And what is life like for a cog in China’s labor-intensive factory model? Mr. Yuan, with the approval of his supervisor, described it for The New York Times last week before and after his Thursday shift.
7:30 p.m. | | The Shift Begins
Mr. Yuan (pronounced yu-wen) wakes at 6:10 p.m. at his small apartment, a 20-minute walk from Foxconn’s campus. He arrives at the factory at 6:50 for a quick free meal at the canteen, then starts work at 7:30.
His task is to help complete 1,600 hard drives — his workshop’s daily quota — and to make sure every one is perfect. Seated in the middle of the assembly line in his black Foxconn sports shirt, cotton slacks and company-mandated white plastic slippers, he waits for the conveyor belt to deliver a partly assembled rectangular hard drive to his station. He places two plastic chips inside the drive’s casing, inserts a device that redirects light in the drive and then fastens four screws with an electric screwdriver before sending the drive down the line. He has exactly one minute to complete the multistep task.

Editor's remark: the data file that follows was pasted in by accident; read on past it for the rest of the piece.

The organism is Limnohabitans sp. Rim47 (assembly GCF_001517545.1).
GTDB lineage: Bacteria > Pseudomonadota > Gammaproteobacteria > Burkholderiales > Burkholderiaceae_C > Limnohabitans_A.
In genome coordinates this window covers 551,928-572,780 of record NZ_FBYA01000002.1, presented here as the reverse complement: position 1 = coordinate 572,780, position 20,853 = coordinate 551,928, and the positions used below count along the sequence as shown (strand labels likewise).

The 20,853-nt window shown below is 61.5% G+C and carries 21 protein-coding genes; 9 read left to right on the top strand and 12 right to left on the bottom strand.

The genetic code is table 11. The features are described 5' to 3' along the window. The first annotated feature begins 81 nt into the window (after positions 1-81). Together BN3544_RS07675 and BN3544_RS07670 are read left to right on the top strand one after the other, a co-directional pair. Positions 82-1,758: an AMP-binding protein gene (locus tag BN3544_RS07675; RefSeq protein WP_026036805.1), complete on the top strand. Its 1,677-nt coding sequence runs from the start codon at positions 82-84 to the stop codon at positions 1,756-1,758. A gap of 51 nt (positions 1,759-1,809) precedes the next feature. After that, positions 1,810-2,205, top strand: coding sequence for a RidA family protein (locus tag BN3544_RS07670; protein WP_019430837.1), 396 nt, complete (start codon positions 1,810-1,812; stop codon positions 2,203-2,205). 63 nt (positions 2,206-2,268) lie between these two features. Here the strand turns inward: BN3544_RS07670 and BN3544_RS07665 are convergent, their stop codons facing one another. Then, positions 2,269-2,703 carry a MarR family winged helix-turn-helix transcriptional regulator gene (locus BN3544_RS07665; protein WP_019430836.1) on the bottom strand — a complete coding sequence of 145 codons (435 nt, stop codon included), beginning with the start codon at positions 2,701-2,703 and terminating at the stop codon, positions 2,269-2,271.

Working at a company known for its precision manufacturing and military-style regimentation is not easy. Mr. Yuan can take his cellphone to work, as long as it doesn’t have a camera, but no MP3 players are allowed. He can chat with other line workers, but on the line there are no wasted movements; they have been analyzed and tested with a stopwatch, he said.
“If you do the same thing all day long you can become numb,” he said. “But I’ve gotten used to doing this type of work.”